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Vaccinium corymbosum 'Blue Jay'

Highbush Blueberry

Clusters of dainty, waxy, bell-shaped, white flowers bloom in spring. Flowers are followed by tasty blue berries, which ripen in summer. The fruit is a favorite among humans as well as birds, small mammals and box turtles. 'Blue Jay' is a very vigorous grower with heavy fruit set.

Benefits

  • Flowers provide nectar for native bees, butterflies and other pollinators
  • Larval food source for several butterflies
  • The fruit is relished by birds and other wildlife
  • Plants provide good nesting sites, cover and fruit for birds
  • Vigorous grower with heavy fruit set
  • Plant more than one variety to ensure best fruit set
  • Great fall color and a good replacement for Burning Bush (Euonymus alatus)

Homeowner Growing and Maintenance Tips

Plant in full sun to part shade. (Plant more than one variety to insure best fruit set). Grows best in acidic (pH of 4.8 to 5.2), organically rich, moist, well-drained soil. Best to remove flowers from plants in the year of planting and in the following year so as to prevent fruit set and to encourage new vegetative growth. Prune as needed in late winter beginning in the third year after planting.


Height
5-7 Feet

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Spread
5-7 Feet

USDA Hardiness Zone 4-8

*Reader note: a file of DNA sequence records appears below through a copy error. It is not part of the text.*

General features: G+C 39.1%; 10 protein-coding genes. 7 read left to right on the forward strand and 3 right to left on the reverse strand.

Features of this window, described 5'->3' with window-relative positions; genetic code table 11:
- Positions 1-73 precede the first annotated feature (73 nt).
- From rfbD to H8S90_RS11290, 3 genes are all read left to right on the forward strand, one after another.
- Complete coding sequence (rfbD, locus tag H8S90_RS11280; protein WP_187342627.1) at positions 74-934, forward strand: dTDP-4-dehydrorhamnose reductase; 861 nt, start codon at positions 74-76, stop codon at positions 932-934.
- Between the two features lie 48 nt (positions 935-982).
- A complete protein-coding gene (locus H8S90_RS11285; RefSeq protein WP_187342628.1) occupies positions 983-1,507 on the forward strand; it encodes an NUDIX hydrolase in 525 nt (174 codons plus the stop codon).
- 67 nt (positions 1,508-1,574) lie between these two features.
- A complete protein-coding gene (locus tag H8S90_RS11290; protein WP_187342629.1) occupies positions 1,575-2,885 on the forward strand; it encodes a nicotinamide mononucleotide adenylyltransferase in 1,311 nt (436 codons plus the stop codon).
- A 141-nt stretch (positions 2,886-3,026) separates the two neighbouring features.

Native Range

Open or wooded swamps and bogs, old fields and and watersides; Nova Scotia to Michigan south to Texas and northern Florida.

Native Trivia

Highbush blueberries have high iron content and are rich in carbohydrates and low in fat. They have loads of vitamins C, K & A, as well as manganese, and are a good source of dietary fiber. They are also rich in antioxidants that help protect the body from aging.

Characteristics & Attributes

Sun
Beneficial insects
Butterflies
Songbirds
Wet Sun
Fall Color
Ground cover
Plan Sub Group
Medium to Tall Shrubs
Exposure
Filtered Shade
Soil
Acidic
Soil Moisture Preference
Dry
Moist
Attracts Wildlife
Mammals
Bloom Time
Late Spring / Early Summer
Habitat Collection
Butterfly
Dry Shade
Songbird
Foliage Color
Blue-green
Green
Uses
Accent
Hedge, screen
Mass plant
Meadow
Naturalizes
Ornamental fruit
Native to
Alabama
Arkansas
Connecticut
Delaware
District of Columbia
Georgia
Illinois
Indiana
Kentucky
Louisiana
Maine
Maryland
Massachusetts
Michigan
Missouri
New Hampshire
New Jersey
New York
North Carolina
Ohio
Oklahoma
Pennsylvania
Rhode Island
South Carolina
Tennessee
Texas
Vermont
Virginia
Washington
West Virginia
Wisconsin